In this case report from Trowers & Hamlins, the Employment Appeal Tribunal (EAT) considered whether or not an employee who held left-wing democratic socialist beliefs and fell within the scope of philosophical belief protection afforded under the Equality Act 2010 was unlawfully discriminated against and harassed.
The General Municipal and Boilermakers Union v Henderson
Mr Henderson was employed as a regional organiser by the GMB Union but was dismissed on the ground of gross misconduct.
This was due to him challenging the authority of line management and the regional secretary, and for making serious unsupported allegations of collusion between the GMB and the Labour Party in respect of his suspension from the latter.
Mr Henderson claimed that he had suffered unlawful direct discrimination and harassment on the basis of his “left-wing democratic socialist beliefs”. In one particular incident cited, the GMB’s general secretary had telephoned Mr Henderson and shouted at him, saying that a letter he had written in relation to proposed picketing outside the House of Commons was “over the top” and “too left wing”.
Philosophical belief discrimination: XpertHR resources
Employment tribunal decision
The employment tribunal found that Mr Henderson was fairly dismissed for gross misconduct, but found that he had suffered unlawful direct discrimination and harassment on the basis of his protected characteristic of his “left-wing democratic socialist beliefs”.
The tribunal said that the protected beliefs formed a substantial part of the reasoning for his dismissal and were accordingly an effective cause of it. In relation to the harassment claim, three incidents of unwanted conduct by the GMB were proven, including the incident in which Mr Henderson was described as “too left wing”, all of which had the purpose of creating an intimidating, hostile or humiliating environment for him.
On appeal, the EAT agreed that Mr Henderson had been fairly dismissed, but it overturned the tribunal’s decision in relation to unlawful direct discrimination and harassment.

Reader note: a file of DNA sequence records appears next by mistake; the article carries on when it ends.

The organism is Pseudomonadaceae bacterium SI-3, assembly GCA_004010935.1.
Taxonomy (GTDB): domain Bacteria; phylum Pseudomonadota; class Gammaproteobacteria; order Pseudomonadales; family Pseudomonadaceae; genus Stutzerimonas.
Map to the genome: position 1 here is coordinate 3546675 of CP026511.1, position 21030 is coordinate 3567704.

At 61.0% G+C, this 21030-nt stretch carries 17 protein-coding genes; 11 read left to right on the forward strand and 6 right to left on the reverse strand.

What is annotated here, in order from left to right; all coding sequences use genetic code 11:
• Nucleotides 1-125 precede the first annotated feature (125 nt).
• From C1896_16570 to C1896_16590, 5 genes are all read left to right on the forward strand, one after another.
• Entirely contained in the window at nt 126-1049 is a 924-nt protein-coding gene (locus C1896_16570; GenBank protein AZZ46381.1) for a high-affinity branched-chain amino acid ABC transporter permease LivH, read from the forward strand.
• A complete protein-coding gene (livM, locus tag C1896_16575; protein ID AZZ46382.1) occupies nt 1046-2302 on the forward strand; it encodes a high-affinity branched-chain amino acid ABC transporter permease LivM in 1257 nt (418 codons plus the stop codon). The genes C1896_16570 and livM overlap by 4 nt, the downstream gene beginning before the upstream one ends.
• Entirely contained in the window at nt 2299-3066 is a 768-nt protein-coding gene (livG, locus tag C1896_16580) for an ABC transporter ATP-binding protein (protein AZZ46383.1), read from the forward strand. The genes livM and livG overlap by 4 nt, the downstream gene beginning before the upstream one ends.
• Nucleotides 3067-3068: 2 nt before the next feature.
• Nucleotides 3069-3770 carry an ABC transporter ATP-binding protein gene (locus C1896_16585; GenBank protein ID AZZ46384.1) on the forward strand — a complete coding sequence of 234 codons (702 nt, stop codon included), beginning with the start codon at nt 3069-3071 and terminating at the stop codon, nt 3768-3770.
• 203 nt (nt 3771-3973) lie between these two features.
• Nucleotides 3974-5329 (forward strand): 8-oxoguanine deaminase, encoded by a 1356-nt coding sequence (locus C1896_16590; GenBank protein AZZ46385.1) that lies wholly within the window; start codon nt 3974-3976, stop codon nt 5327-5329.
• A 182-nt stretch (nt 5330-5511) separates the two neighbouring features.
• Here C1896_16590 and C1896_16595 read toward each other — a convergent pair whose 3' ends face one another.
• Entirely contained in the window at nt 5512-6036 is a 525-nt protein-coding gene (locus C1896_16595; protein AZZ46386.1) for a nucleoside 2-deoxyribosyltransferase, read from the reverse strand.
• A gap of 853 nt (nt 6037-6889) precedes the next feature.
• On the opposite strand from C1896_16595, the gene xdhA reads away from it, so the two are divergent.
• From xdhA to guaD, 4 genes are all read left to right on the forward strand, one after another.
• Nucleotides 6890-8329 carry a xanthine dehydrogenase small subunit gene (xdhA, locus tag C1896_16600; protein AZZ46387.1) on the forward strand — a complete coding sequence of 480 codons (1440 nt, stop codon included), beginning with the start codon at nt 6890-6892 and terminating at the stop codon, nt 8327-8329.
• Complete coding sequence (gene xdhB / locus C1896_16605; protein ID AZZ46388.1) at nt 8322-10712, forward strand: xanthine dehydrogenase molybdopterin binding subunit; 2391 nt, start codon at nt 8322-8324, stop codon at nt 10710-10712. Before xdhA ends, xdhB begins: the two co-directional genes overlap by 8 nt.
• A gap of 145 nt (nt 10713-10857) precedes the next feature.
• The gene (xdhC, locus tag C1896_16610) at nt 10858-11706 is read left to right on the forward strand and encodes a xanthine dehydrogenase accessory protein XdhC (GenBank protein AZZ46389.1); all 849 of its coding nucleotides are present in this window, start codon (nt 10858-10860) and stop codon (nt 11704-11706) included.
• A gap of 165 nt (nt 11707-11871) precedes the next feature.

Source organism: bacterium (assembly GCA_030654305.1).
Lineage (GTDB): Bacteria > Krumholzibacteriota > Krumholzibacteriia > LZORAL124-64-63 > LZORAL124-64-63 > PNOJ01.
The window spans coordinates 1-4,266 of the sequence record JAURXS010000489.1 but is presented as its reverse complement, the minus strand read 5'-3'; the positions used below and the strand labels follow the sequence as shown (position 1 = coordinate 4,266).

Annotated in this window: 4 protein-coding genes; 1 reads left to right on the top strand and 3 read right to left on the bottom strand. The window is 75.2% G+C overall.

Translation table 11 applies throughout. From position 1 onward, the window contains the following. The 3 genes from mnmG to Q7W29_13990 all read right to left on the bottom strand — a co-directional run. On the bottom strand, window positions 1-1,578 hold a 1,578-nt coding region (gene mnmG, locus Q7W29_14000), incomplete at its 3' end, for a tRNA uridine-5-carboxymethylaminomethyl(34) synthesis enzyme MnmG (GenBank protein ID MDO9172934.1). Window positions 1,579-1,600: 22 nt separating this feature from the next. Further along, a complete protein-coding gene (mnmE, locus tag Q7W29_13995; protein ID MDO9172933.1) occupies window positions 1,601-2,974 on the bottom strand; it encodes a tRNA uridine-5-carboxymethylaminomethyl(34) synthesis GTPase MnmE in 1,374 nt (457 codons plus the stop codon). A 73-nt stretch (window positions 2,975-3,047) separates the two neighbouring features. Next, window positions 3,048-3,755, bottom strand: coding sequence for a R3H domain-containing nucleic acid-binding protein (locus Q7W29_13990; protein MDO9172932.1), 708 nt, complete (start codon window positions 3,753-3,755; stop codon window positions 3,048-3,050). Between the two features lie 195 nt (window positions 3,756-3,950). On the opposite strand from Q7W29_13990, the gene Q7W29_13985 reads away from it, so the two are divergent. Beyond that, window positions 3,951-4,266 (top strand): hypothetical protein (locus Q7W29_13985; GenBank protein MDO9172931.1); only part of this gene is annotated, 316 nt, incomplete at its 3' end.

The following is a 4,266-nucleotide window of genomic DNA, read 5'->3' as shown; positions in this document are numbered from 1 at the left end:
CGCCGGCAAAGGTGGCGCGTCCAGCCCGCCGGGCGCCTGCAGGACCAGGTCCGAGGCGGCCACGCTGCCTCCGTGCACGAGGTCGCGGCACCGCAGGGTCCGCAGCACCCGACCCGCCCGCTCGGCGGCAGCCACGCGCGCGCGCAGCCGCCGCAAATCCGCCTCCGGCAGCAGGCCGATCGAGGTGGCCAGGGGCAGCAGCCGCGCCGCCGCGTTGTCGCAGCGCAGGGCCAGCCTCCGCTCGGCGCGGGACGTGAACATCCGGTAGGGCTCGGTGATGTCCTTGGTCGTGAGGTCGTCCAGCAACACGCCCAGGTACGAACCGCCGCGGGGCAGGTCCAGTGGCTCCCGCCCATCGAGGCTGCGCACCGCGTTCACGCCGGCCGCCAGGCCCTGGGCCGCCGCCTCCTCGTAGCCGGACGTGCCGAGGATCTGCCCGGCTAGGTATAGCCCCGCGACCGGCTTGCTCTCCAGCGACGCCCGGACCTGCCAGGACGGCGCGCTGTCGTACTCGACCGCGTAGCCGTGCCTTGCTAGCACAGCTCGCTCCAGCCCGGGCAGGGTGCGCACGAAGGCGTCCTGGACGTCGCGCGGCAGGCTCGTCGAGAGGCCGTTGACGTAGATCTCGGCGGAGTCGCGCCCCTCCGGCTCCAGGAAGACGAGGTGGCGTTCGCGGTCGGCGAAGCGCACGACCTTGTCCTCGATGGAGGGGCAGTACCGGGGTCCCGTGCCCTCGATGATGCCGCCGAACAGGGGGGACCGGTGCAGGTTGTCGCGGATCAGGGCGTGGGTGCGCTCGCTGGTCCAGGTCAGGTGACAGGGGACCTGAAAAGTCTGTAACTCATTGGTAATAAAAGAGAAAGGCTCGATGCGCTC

With regards to the finding of unlawful direct discrimination, the EAT said that the tribunal had made unsupported legal or factual assumptions about disputed questions of less favourable treatment on protected belief grounds. It said that there was no analysis of the factors relevant to that conclusion, nor any evidential basis to support it.
Further, with regards to three incidents of unwanted conduct (harassment) that were established out of the 10 alleged, the EAT noted that two were obviously trivial. The third was an “incident” and not an “environment”.
Indeed, the EAT went on to say that to conclude that the third incident – the telephone conversation between the general secretary and Mr Henderson – was an act of unlawful harassment is to trivialise the language of the Equality Act 2010. The EAT noted that isolated acts may be regarded as harassment but they must reach “a degree of seriousness before doing so”.
The EAT held, in each case, that it was difficult to see what proper basis the tribunal had for concluding that Mr Henderson’s left-wing beliefs played any part in his treatment. There was no evidential basis to support the fact that the GMB’s conduct was an act of unlawful direct discrimination or unlawful harassment relating to Mr Henderson’s political beliefs.
The EAT concluded that Mr Henderson’s assertions that his protected beliefs played a significant part of the reason for his alleged treatment were nothing more than “unsupported speculation”.
Although the tribunal’s findings of discrimination and harassment were overturned by the EAT, the judge strongly rebutted any suggestion that less protection for a philosophical belief is afforded by the Equality Act 2010 than for a religious belief.
The EAT made the position clear that: the law does not accord special protection for one category of belief and less protection for another; all qualifying beliefs are equally protected; and philosophical beliefs may be just as fundamental or integral to a person’s character and life as religious beliefs.
The tribunal’s conclusion that left-wing democratic socialism is a protected belief for the purposes of the Equality Act 2010 was not challenged in this case. Accordingly, Mr Henderson was protected by the Act.
This case is a helpful reminder for employers about what protected characteristics under the Equality Act 2010 can encompass. Any suggestion that a philosophical belief should be given less protection than, say, religious belief, was firmly rebutted by the EAT in this instance.
Although the case appears to broaden the scope of philosophical belief under the Equality Act 2010 to potentially cover all political beliefs, it is important to remember that mere support for a political party is unlikely to be enough to protect an employee, as noted in the case of Olivier v Department for Work and Pensions ET/1701407/2013. In this case, the EAT went on to say that the belief must be “a belief, not an opinion or viewpoint” and that it “must be worthy of respect in a democratic society, not incompatible with human dignity and not conflict with the fundamental rights of others”.